20 | Gallarus Oratory
This simple stone church is one of the most popular places to visit on the Slea Head Drive. The Gallarus Oratory is an early Christian stone church that dates back over 1000 years. Although the exact origin of the church is unknown, the church is built using an advanced stone technique known as corballing. This technique leads to a very strong structure that has remained intact to this day. The church is currently the oldest untouched church in Ireland
There is a small visitors centre on site that provides information on visiting the church and a small gift shop.
21 | Ballydavid and Mount Brandon
By now most visitors will be exhausted and looking forward to some well-earned seafood and drinks in Dingle. However, the drive through Ballydavid and around the foothills of Mount Brandon is worth it on the way back to Dingle.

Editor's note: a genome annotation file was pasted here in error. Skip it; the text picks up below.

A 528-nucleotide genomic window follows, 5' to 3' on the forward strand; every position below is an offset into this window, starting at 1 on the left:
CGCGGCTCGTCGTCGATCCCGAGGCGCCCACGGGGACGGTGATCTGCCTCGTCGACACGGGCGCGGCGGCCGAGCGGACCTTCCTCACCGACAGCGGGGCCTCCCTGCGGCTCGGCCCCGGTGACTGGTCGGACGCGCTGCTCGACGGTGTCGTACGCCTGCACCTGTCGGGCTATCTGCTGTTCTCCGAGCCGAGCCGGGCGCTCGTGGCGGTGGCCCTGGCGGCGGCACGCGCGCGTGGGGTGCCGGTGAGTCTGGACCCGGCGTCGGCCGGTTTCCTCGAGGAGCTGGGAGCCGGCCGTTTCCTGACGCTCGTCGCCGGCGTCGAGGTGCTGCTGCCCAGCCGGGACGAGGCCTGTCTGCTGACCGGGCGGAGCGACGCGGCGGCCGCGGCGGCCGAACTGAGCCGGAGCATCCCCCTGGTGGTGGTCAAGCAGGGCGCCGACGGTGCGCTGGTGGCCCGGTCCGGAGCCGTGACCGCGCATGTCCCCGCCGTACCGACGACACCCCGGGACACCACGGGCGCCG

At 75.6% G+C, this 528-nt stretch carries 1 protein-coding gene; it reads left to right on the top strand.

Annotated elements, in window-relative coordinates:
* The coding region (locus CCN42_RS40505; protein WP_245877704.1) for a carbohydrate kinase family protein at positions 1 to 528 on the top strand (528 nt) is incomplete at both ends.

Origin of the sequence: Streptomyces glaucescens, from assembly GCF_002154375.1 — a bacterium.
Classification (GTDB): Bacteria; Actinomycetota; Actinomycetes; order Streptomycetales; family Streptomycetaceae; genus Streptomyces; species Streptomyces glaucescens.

This route passes Brandon Creek, the legendary starting point for St Brendan on his voyage to America which is documented long before Christopher Columbus!
The final stretch of the Slea Head drive hugs the foothills of Mount Brandon, the second-highest mountain in Ireland, before finishing back in Dingle.
The Slea Head Drive
That’s it for our complete guide to the Slea Head Drive. There a reason why the area attracts so many visitors each year – it is a truly spectacular and special place with so much to see and do!